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Settlement of Wellesley Township

Wellesley Township was an area of land contained within Clergy Reserves known as the Queen’s Bush. It was the last township to be settled in Waterloo County. In 1837, there were only 63 residents in the area; and by 1841 - 254.

When the first settlers arrived, they helped themselves to the land and took up clearing the land and farming. Called squatters, they came from a variety of racial and religious backgrounds. The first squatters included a large number of freed or escaped black slaves from the United States. Other squatters who settled in the township were of German heritage.

When Wellesley Township was surveyed in 1843, it was divided into two blocks to accomodate what little development the squatters had already undertaken. Squatters who could afford to buy the land outright and make substantial improvements to it, did so immediately when approved by the government. Other settlers who could not afford to buy the land outright but who were willing to improve it, were allowed to make a series of payments for the land instead.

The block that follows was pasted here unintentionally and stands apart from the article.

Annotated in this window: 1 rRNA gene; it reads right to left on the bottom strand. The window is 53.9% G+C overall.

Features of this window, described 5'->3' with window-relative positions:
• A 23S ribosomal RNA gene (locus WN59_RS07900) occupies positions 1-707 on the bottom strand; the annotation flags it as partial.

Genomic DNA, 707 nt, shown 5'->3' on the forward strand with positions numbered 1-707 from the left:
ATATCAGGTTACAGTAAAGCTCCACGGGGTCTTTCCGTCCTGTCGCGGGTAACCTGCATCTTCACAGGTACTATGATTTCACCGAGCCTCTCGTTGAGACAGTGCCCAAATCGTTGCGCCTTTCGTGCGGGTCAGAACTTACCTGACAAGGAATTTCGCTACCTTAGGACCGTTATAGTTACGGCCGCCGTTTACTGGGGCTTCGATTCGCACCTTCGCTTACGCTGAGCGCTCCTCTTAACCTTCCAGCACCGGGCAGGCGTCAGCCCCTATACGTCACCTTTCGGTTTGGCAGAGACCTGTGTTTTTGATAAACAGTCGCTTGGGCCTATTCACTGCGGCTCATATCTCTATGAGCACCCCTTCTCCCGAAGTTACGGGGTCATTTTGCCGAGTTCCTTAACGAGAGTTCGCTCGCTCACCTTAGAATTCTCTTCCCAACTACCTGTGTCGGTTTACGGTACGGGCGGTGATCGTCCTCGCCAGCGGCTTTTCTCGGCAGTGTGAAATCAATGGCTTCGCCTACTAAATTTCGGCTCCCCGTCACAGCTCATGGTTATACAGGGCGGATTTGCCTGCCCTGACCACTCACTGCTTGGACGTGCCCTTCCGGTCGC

Many Black and white squatters of the Queen’s Bush were denied grants. Some Black squatters moved from township lands to relocate elsewhere. By 1850, the population of the township reached 3,396, but one year later it included only 46 Black settlers. The majority of settlers in the township were German, English, Irish, and Scottish.

Waterloo maps. Includes Kitchener and Waterlo - 1941 (pdf and html formats); Bird's eye view of Waterloo - 1891; and Village of Waterloo and part of the Town of Berlin - 1855
Waterloo County – Township Maps
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